Friday saw a continuation of the recent struggles for Sterling (GBP) following unimpressive trade data. Investors expected a slight reduction in the UK trade deficit from -8.2 billion to -8.9 billion, but actual data was revealed to show a widening of the deficit to -9.4 billion. This is likely due to a -1.9% slide in exports which will be disconcerting to those backing the Pound.
Exports have shown a marked declination of late as cited by June and July’s soft manufacturing data. The struggle has been blamed on both the 10% appreciation in the exchange rate, and the lack of meaningful growth in the Eurozone which is the UK’s biggest export market.
The Pound to Euro pairing trended below the crucial 1.26 barrier on Friday, continuing the depreciation by around a cent as the day progressed. The negative sentiment towards Sterling is perhaps a result of increased trader anxiety ahead of this week’s key labour market readings. The headline unemployment rate is forecast to drop from 6.5% to 6.4% which may provide a little relief, but the average earnings index is expected to post negative results. This could present further issues if the Bank of England (BoE) uses this data to justify holding off an interest rate hike until next year.
US Dollar (USD)
The less-than-ideal UK trade data also had an effect on the Pound to ‘Greenback’ (USD) pairing. During the London session the exchange rate decline by around half a cent, tumbling through resistance at just above 1.68.
With its safe haven qualities traders flocked towards the US Dollar in the wake of ongoing global military conflicts. This also contributed to Sterling’s losses on Friday. Risk aversion flows related to the geopolitical crises in Crimea, Gaza and Libya were exacerbated by the American army’s decision to start dropping bombs in Iraq.
Canadian Dollar (CAD)
Following a difficult set of Canadian labour market figures the Pound registered a 0.7 cent gain against the ‘Loonie’ (CAD). Despite an initial positive reaction to the headline jobless rate, which showed a decline from 7.1% to 7.0%, demand for the Canadian Dollar dampened as it emerged that the majority of the gains were found in part-time employment. It also transpired that 34,500 people stopped looking for work last month. The disappointing details within the report did little to bolster those waiting for the Bank of Canada to hike interest rates, not least as it showed that the downtick in job seekers brought the participation rate down to a 13-year low of 65.9%.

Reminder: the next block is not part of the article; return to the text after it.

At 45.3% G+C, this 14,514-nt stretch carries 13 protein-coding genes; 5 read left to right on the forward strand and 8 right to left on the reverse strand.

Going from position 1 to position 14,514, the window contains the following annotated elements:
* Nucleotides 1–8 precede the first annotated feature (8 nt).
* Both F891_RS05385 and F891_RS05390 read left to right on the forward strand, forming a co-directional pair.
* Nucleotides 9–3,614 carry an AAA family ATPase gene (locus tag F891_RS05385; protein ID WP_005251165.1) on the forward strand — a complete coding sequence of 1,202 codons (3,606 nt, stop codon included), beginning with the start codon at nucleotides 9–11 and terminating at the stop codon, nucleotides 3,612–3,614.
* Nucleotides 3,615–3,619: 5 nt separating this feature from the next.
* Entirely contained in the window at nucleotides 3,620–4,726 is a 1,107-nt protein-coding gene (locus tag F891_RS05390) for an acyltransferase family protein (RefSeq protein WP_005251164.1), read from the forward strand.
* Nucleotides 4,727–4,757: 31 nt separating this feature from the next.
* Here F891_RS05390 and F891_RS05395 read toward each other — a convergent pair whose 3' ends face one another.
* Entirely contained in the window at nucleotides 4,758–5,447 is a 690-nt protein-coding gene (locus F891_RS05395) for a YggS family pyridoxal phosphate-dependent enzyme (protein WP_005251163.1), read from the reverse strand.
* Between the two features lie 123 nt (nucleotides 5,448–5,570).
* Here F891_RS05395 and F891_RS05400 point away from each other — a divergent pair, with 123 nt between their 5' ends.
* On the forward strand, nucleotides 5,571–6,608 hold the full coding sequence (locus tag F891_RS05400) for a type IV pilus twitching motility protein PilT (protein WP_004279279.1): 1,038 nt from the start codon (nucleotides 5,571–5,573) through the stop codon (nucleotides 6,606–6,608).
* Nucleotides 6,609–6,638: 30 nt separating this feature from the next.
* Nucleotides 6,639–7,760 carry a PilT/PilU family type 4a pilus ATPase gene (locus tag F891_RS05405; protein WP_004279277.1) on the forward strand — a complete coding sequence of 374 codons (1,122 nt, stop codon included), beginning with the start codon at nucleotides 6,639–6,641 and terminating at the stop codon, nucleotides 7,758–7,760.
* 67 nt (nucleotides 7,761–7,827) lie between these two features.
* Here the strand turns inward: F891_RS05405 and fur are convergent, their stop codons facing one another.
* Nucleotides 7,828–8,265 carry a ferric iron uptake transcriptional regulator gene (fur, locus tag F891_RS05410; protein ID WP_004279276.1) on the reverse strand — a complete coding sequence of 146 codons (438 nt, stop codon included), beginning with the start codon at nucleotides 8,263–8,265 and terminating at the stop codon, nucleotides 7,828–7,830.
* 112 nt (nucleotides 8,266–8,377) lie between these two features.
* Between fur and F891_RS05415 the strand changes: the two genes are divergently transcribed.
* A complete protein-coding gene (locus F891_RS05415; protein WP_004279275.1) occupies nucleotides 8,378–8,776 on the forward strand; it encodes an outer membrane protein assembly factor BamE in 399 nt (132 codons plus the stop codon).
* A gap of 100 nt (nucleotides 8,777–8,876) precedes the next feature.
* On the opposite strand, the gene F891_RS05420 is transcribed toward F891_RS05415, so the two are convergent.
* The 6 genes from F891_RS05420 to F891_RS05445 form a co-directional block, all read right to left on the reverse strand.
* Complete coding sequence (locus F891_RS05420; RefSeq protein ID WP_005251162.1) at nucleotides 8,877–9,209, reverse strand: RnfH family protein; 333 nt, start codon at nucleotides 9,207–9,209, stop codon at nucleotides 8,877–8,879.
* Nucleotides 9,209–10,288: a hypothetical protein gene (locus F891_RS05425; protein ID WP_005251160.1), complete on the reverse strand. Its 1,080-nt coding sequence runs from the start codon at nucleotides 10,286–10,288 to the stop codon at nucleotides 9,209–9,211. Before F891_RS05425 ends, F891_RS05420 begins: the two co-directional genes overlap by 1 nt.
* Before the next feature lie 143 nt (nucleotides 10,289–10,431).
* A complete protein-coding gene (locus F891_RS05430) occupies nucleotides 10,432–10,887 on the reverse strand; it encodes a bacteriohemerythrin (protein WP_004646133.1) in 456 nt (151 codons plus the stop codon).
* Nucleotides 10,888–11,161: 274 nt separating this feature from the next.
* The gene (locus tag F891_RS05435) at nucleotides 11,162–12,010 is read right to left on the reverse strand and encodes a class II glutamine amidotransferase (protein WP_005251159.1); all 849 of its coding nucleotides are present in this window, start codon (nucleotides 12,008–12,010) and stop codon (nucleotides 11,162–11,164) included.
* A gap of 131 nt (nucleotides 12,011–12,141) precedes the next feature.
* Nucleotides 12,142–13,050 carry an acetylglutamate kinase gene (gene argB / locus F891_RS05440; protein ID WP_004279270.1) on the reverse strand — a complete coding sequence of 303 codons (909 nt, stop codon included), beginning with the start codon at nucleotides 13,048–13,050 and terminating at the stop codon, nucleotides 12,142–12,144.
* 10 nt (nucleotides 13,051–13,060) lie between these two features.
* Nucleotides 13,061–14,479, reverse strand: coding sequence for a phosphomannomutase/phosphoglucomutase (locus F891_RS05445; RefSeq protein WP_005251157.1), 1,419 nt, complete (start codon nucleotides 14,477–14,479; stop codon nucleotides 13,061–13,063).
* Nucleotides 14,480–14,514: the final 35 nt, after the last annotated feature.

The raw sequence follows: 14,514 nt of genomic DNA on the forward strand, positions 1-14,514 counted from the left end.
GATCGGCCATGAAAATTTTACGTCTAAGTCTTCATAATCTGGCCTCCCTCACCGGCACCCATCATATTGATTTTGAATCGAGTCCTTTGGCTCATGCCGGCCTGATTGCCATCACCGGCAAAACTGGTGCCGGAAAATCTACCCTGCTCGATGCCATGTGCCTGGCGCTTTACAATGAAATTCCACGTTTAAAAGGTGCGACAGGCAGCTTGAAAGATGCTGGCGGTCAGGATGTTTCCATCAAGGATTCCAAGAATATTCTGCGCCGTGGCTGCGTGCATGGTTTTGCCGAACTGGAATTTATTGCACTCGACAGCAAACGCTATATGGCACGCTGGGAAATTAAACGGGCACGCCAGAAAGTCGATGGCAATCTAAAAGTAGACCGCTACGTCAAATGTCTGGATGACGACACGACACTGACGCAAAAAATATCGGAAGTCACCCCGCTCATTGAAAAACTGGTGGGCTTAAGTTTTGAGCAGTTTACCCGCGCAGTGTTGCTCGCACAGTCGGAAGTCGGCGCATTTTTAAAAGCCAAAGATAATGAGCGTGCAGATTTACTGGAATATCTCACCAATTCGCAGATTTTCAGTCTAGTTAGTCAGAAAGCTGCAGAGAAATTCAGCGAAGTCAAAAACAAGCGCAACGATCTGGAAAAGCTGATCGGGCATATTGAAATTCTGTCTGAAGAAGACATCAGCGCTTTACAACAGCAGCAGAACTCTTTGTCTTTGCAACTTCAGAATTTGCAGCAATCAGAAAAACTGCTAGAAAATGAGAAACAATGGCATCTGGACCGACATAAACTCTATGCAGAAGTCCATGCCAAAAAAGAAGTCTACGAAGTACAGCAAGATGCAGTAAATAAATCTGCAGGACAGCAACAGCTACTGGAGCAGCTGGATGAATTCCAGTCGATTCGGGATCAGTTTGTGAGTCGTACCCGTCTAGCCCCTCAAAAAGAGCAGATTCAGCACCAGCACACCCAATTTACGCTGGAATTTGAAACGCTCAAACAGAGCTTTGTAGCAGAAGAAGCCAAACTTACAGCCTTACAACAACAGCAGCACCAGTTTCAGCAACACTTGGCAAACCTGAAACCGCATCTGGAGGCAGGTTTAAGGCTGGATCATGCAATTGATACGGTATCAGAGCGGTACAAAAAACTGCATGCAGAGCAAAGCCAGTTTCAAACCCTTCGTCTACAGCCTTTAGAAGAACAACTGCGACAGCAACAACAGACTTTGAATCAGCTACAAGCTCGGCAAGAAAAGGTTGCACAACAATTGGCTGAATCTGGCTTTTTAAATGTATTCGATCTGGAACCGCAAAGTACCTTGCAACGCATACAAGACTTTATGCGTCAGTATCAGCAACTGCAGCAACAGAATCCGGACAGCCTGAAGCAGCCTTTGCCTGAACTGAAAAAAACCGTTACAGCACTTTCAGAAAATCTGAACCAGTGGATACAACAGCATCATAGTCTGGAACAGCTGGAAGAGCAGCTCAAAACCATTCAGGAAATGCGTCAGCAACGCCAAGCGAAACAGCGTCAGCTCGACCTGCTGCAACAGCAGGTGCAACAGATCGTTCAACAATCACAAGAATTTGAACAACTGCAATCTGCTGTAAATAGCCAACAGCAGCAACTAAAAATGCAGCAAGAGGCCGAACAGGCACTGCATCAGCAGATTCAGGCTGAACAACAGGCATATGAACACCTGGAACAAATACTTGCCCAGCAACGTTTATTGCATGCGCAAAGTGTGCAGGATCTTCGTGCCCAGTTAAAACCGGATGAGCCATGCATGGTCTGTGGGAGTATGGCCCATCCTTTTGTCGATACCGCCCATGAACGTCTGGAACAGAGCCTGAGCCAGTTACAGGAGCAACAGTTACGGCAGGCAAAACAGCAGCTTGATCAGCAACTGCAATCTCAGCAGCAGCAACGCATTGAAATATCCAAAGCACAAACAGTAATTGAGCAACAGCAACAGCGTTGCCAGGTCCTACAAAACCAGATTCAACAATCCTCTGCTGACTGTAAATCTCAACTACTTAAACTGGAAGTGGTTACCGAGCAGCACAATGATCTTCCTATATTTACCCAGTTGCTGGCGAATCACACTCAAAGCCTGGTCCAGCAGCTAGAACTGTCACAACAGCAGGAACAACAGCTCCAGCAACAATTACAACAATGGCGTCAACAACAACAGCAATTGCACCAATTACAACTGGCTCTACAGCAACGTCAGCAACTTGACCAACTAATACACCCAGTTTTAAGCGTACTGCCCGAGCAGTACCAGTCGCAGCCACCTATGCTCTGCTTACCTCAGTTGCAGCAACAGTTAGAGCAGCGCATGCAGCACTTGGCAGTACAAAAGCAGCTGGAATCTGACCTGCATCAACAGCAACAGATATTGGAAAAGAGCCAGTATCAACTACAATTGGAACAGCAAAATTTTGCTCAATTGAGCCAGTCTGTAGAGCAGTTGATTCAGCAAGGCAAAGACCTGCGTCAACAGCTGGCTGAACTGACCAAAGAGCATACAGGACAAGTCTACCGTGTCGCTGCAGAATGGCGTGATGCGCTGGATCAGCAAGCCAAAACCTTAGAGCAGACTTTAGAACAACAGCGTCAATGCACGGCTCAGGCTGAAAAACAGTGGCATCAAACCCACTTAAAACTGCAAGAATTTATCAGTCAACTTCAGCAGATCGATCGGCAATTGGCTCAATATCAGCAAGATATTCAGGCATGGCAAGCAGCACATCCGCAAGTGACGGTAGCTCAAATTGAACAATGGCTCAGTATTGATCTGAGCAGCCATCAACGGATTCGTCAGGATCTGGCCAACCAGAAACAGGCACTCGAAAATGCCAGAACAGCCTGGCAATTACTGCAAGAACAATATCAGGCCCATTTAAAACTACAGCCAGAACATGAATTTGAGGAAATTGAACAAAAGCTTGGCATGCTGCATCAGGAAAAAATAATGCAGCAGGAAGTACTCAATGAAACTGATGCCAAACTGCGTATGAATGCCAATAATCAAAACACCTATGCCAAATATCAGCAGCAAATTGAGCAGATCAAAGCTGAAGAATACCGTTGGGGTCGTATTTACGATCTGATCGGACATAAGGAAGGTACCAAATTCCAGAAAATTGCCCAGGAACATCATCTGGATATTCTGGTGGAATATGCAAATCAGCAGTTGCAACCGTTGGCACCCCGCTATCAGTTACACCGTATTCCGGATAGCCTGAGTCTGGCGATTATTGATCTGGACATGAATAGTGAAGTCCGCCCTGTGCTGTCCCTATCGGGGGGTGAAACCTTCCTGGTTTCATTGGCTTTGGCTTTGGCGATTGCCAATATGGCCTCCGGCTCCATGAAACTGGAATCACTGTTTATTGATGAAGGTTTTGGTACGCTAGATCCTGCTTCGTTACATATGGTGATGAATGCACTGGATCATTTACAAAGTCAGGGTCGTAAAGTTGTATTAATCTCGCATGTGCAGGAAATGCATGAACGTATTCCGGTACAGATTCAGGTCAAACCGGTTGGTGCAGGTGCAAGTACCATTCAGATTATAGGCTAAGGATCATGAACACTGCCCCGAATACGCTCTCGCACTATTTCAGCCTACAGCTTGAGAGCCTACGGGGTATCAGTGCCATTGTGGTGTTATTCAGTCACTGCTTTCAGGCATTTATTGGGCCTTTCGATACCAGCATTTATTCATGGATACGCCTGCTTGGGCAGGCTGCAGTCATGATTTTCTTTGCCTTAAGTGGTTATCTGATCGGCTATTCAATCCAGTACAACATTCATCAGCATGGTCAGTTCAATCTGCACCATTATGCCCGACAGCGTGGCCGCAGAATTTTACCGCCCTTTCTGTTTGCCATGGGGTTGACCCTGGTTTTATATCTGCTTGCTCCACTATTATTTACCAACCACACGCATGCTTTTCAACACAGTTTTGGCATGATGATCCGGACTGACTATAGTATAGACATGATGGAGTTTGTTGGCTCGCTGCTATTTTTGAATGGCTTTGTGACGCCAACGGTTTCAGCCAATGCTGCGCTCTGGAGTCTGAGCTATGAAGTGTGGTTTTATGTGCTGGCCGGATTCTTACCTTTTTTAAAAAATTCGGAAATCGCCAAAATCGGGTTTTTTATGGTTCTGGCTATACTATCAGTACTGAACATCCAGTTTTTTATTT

Australian Dollar (AUD)
The ‘Aussie’ (AUD) showed a 1-cent gain against Sterling on Friday following the soft UK domestic trade figures, further compounding the Pound’s misery against the majors. GBP/AUD movements are likely to be dictated by UK events this week as the Australian economic calendar is looking sparse.
New Zealand Dollar (NZD)
Following its Antipodean counterpart on Friday, the New Zealand Dollar showed a 1-cent gain on the Pound. Positive data regarding credit card spending surfaced late last night, showing a decline from +0.5% to -0.1% in July. The data had little impact on the GBP/NZD exchange rate however.
South African Rand (ZAR)
The Pound to South African Rand (ZAR) also reported losses having also suffered from weak UK trade data. The continued feeling of the ‘unknown’ regarding the Scottish bid for independence has weighed heavily upon sentiment towards Sterling.
The GBP/ZAR exchange rate is most likely to be affected by UK data, but Wednesday’s South African retail sales data may impact upon the pairing.